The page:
This blog post continues a series exploring volatility-linked exchange-traded products.
In my previous blog post, I discussed how volatility-linked ETPs are likely to lead to significant, if not catastrophic, losses if they are used in a buy-and-hold strategy.
In this post, I want to explain the mechanics of how this process works.
Most volatility-linked ETPs must, by prospectus, maintain a constant maturity. For instance, the VXX pricing supplement states:
(The VXX) is linked to the performance of the S&P 500 VIX Short-Term Futures Index TR that is calculated based on the strategy of continuously owning a rolling portfolio of one-month and two-month VIX futures to target a constant weighted average futures maturity of 1 month.
In order to keep the weighted average futures maturity of one month, the two contracts will have to be adjusted on a daily basis. This necessarily implies buying more of the two-month VIX futures and selling the one-month VIX futures.
Having to keep buying longer dated futures and selling shorter dated futures is what creates losses over time.
Contango is a term describing the typical futures market curve where longer dated contracts are more expensive than shorter dated contracts, all else being equal. (The opposite of this is known as “backwardation”, and is rare.)
The VXX pricing supplement describes contango as follows:
… many of the contracts included in the Indices have historically traded in “contango” markets. Contango markets are those in which the prices of contracts are higher in the distant delivery months than in the nearer delivery months. VIX futures have frequently exhibited very high contango in the past, resulting in a significant cost to “roll” the futures. The existence of contango in the futures markets could result in negative “roll yields”, which could adversely affect the value of the Index underlying your ETNs and, accordingly, decrease the payment you receive at maturity or upon redemption. (Emphasis added)
Chart 1: VIX Futures Curve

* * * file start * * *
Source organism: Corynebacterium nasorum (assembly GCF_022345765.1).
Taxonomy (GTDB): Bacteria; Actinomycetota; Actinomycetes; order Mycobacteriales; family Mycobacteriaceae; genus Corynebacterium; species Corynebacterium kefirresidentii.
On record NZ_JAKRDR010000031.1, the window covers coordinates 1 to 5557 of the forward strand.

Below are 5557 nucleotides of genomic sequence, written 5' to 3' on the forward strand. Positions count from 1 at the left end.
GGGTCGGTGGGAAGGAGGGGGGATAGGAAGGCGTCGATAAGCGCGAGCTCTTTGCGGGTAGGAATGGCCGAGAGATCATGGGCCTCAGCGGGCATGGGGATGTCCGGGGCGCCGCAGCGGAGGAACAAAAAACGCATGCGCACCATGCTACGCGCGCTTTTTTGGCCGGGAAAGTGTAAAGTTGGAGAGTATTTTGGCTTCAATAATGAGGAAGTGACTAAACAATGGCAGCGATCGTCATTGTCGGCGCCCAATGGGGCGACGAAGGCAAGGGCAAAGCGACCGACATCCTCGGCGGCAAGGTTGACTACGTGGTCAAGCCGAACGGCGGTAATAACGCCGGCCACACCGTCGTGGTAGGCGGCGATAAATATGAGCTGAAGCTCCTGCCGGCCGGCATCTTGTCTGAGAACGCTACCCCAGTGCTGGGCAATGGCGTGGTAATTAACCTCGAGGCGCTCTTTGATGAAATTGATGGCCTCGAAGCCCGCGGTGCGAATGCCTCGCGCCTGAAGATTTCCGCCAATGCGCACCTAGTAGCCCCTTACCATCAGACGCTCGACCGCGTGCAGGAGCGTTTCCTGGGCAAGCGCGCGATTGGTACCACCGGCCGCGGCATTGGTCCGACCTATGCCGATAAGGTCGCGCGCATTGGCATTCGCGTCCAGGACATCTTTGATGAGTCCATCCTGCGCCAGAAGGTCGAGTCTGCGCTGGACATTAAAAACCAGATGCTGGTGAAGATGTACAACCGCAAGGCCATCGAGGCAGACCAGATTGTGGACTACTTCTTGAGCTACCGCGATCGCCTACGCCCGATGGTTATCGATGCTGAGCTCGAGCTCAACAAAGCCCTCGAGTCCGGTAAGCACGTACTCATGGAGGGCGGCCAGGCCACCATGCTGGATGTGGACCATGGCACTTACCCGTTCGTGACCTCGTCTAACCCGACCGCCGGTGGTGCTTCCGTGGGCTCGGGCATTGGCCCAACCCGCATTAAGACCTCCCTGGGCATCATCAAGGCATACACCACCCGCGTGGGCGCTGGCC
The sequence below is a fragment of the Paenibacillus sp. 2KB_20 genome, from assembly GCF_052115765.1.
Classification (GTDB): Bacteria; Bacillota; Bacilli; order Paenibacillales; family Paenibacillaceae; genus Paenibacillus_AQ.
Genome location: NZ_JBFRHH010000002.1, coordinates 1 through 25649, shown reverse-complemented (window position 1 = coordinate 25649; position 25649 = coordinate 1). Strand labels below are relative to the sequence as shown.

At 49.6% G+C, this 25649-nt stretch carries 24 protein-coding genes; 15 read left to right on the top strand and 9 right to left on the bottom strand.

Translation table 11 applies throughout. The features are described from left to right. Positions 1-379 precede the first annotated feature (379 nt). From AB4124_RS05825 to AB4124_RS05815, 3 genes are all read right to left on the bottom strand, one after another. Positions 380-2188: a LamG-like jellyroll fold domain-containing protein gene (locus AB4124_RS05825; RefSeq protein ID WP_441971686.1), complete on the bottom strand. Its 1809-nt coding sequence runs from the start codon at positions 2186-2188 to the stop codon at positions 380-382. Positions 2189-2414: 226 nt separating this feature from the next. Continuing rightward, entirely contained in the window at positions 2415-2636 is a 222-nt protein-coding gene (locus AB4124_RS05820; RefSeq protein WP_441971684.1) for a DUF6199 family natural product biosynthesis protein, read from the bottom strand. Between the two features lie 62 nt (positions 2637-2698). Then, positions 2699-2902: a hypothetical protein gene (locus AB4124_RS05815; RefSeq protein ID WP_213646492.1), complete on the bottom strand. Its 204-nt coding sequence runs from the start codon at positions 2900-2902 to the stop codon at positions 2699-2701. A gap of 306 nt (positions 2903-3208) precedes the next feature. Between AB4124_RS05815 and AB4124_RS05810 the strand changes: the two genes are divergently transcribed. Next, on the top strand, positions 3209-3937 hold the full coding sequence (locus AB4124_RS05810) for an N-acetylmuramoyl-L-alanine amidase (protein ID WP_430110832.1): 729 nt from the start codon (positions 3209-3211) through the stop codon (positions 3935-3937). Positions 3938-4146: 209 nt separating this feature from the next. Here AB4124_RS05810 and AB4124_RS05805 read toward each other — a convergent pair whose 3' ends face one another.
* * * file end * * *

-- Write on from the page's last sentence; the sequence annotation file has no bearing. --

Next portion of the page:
Negative Roll Yield
In plain English, by continuously buying longer-term VIX contracts and selling shorter-term VIX contracts the VXX ETN is buying high and selling low every day. This phenomenon is known as “negative roll yield”.
It is a mathematical certainty that negative roll yield will erode the value of any investment that maintains a constant maturity such as the VXX. As discussed in my previous post, the longer volatility-linked ETPs are held, the longer their holders are subjected to negative roll yield.
This results in a death by a thousand cuts, one each day. The certainty of negative roll yield over time is why constant maturity volatility-linked ETPs all head towards zero. Due to Zeno’s paradox and the magic of reverse splits, they never reach zero. However, that is cold comfort for anyone who has lost 99.9 percent of their investment.
The supervisors of any firm allowing their advisors to trade in volatility-linked ETPs should be well versed in the mechanics of these products. Clients certainly don't understand these complex products and frequently their advisors do not either. Their suitability is limited to trading clients who want to speculate on intra-day or one-day changes in the VIX index, and they are unsuitable for a buy-and-hold strategy.
Furthermore, supervisory systems should flag any volatility-linked positions held more than a day.
 Barclays iPath S&P 500 VIX Short-Term Futures ETN pricing supplement; July 18, 2018; Available at: http://www.ipathetn.com/US/16/en/documentation.app?instrumentId=259118&documentId=6091544; Accessed October 25, 2017; PS-1.
 Id. at PS-13.
 VIX Volatility Curve; Bloomberg; Accessed October 25, 2017.For information about securities expert Jack Duval, click here.